b. Procedure

The process is as follows:

1. Landlord issues tenants eviction notice effective 120 days after the landlord files the Notice of Intent (see 2 below).

2. Landlord files Notice of Intent To Withdraw Units From The Rental Market with the Rent Board. Note how these work hand in hand: if the landlord serves the eviction notice and files the Notice of Intent simultaneously (e.g., the same day), then the eviction notice can be 120 days. If the eviction notice is given on July 1 and the Notice of Intent is filed July 10, it must be a 130 day notice. Tenants should be advised to determine when the Notice of Intent is filed since discrepancies can be objectionable. In other words, the eviction notice can not expire before the building is withdrawn. Also note that the adequacy of the Notice of Intent will no longer be assessed by the Rent Board but will instead be determined by the courts as part of the Unlawful Detainer process is such legal action becomes necessary. The Courts are quite strict in enforcing the provisions of the notice requirements.

3. Within 15 days of filing Notice of Intent, landlord informs tenants in writing that the Notice of Intent was filed and of the tenants' reoccupancy and relocation rights. The landlord usually does this in the eviction notice itself. The Rent Board at some point in the process will also inform tenants of the filing, relocation rights and reoccupancy rights (as well as a form).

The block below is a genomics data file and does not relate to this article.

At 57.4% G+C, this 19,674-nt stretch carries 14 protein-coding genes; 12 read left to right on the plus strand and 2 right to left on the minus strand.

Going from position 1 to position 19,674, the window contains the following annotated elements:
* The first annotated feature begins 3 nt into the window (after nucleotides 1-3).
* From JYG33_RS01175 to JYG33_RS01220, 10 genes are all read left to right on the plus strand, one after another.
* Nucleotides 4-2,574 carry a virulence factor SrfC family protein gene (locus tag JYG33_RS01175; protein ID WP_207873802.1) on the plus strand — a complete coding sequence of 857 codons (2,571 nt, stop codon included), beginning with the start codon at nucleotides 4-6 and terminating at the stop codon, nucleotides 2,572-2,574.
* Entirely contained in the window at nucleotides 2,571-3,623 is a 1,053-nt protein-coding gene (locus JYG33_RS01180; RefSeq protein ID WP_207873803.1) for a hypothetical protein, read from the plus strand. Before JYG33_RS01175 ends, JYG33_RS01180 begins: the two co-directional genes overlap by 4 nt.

4. Within 120 days of the filing of the Notice of Intent, the landlord records with the County Recorder a Memorandum summarizing the Notice of Intent.

5. 120 days after Notice of Intent is filed with the Rent Board, the building is considered legally removed from the rental market.

6. Once the building is legally withdrawn from the rental market (i.e., 120 days after filing of the Notice of Intent), the landlord can initiate Unlawful Detainer procedures.

7. Rent Board records Ellis constraints at County Recorder within 30 days of withdrawal (within 150 days of the landlord filing of the Notice of Intent).




a. Vacation of Tenants

Ellis Act- Ellis evictions require a one year notice for senior and disabled tenants, 120 days for all others. Government Code Section 7060.4. (b)